If the DENR and the DILG want to convince they are serious in their Battle to Save Manila Bay, they should declare a 60-day grace period for people and businesses to clean up their act, then the authorities should act immediately to issue warnings, suspensions, fines, punish even imprison as many guilty people they can find. Go after developers, homeowners, politicians, business establishments. And cast the operations all over the spider web not just in front of Roxas Boulevard.

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Anyone who studied in UP knows that singko or a grade of 5 is the symbol of academic failure. But then again, you really have not been through UP without a “singko.” I also got some “Inc’s” or Incomplete for failing to submit requirements in subjects needed for acceptance to the UP College of Veterinary Medicine. Yes, I was once a frustrated veterinarian before finally finishing journalism.

Things may have turned out differently if I actually met and was mentored by one of the founding members of the VKV Fraternity, also known as the Venerable Knight Veterinarians whose battle cry was “Singko kung Singko” to rally members to strengthen their will to succeed. VKV takes pride as the only vetmed-based fraternity that is present in 18 colleges and state universities in the country. VKV is now considered a powerhouse in the veterinary profession with its alumni occupying top positions in the government, private sector and the academe, here and abroad.

On Feb. 9, the alumni and resident members will come together to commemorate VKV’s 60 glorious years with a grand homecoming at the Summit Ridge in Tagaytay City. With the theme, “Here, There and Everywhere” what makes the 60th anniversary of the fraternity truly meaningful is the renovation of the Dr. Jose A. Solis Museum of Veterinary Anatomy at the College of Veterinary Medicine in UP Los Baños (UPLB).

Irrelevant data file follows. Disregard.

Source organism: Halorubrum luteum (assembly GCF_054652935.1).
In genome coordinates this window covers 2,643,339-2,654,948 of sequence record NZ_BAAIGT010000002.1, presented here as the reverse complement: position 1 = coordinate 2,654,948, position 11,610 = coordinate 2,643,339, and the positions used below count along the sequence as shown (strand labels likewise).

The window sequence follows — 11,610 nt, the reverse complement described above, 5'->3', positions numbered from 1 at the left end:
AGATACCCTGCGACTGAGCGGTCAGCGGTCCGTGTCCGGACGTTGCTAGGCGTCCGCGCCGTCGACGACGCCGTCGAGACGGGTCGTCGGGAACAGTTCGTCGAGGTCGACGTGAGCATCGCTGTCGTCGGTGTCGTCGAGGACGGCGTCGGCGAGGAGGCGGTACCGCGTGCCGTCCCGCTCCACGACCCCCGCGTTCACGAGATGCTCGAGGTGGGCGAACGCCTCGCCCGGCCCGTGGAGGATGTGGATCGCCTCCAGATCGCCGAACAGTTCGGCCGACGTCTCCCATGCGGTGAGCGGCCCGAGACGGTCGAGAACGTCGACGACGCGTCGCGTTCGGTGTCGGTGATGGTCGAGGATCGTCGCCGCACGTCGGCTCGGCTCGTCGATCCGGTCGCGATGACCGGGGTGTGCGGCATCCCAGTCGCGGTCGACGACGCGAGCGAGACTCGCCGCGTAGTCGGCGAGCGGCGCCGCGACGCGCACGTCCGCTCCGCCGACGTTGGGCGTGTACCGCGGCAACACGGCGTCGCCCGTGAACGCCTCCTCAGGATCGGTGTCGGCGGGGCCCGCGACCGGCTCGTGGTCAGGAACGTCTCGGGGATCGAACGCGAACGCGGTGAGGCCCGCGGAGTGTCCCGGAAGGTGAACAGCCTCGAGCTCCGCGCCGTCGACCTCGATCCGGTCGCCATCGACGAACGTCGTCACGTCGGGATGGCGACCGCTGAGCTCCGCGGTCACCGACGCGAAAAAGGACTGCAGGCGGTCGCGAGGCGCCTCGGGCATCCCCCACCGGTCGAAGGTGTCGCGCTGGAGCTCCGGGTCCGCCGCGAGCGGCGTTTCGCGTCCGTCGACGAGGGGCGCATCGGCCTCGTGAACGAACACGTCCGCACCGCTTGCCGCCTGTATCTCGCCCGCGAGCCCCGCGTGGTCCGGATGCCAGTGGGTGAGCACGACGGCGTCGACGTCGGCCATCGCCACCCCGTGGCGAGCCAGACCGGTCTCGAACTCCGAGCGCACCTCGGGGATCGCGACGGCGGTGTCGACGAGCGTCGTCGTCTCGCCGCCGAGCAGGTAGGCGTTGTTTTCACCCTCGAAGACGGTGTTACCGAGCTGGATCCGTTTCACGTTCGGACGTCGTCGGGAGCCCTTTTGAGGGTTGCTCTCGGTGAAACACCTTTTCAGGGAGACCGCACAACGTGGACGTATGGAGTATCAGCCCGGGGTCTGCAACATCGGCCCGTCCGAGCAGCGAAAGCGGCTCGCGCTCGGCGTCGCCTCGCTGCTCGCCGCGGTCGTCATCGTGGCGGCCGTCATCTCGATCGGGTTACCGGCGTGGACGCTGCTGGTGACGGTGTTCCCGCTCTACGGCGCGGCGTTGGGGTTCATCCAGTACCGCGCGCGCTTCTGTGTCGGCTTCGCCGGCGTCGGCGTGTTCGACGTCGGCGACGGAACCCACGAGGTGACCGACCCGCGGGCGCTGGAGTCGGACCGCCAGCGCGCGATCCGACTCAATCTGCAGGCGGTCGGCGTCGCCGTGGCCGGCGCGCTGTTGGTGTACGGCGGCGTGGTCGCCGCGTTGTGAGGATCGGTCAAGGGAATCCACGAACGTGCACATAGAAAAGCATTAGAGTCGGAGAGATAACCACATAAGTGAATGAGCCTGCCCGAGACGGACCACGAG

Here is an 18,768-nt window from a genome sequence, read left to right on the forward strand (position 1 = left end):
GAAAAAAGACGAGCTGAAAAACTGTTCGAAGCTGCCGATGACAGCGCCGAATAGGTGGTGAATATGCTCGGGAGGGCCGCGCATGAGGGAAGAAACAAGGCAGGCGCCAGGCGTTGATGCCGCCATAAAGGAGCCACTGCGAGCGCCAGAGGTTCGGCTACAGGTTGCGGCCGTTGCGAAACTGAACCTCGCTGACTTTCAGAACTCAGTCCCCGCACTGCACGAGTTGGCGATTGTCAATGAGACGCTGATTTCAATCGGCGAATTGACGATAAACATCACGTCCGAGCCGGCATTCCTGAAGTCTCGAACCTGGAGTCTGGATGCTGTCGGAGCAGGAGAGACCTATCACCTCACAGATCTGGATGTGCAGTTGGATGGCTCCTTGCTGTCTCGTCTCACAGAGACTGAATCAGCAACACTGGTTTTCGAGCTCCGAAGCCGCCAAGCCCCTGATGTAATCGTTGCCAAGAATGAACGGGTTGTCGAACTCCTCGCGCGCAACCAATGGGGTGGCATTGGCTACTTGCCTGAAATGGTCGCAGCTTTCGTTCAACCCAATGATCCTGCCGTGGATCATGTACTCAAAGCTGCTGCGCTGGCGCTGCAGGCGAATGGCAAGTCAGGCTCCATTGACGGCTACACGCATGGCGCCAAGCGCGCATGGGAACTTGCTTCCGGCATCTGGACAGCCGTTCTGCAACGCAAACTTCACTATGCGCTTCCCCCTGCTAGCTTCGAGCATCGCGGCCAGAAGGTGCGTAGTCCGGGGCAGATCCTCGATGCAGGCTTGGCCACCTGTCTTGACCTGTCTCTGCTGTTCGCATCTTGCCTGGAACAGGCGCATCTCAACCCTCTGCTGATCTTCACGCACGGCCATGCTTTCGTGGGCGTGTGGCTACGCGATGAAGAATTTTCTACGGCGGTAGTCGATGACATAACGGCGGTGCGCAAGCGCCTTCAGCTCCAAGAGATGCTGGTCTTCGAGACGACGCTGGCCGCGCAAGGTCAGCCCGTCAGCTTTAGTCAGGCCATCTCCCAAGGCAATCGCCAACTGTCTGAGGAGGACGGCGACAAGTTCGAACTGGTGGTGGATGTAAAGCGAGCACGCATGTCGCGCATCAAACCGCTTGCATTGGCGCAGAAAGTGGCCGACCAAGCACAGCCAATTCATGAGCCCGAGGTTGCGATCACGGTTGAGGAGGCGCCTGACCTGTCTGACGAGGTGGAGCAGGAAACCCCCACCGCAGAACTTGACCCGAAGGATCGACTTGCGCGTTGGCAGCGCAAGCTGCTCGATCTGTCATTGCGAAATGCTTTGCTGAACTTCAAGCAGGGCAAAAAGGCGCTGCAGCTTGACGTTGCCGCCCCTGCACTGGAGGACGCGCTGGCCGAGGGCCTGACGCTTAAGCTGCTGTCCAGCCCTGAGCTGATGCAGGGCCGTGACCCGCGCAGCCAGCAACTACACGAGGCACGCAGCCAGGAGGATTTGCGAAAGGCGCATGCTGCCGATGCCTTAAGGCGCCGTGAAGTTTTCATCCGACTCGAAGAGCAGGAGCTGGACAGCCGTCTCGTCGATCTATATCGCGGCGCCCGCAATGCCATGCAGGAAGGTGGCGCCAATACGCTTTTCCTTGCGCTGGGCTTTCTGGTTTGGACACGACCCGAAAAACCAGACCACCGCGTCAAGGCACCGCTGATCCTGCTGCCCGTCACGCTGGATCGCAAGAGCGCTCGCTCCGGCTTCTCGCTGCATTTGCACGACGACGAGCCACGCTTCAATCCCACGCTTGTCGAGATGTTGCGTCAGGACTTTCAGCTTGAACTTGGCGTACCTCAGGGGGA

This Adopt-A-Room Project was funded by the VKV/VLV Foundation Inc. through the contributions from alumni and corporate sponsors. The museum is the only one of its kind in the country that features rare fetal malformations and abnormalities in domestic animals, which are important reference materials for research studies in veterinary embryology. It also houses 12 mounted skeletons with the addition of carabao, ox, sheep, goat, horses, tiger and a dolphin, stuffed birds and some rare specimens. Several sagittally-sectioned distal segments of the equine limb are also on display. Anatomical projects of former students of Veterinary Anatomy and specimens used by graduate and undergraduate thesis students have been added to the existing collections plus skin of the horse, calf, dog and goat. Inside the museum is a photo gallery of Filipino veterinarians who have contributed to the development of veterinary anatomy in the country. The museum is included in the list of must-see facilities in UPLB and exemplifies the Iskolar ng Bayan giving back to UP and the people. Congratulations to VKV.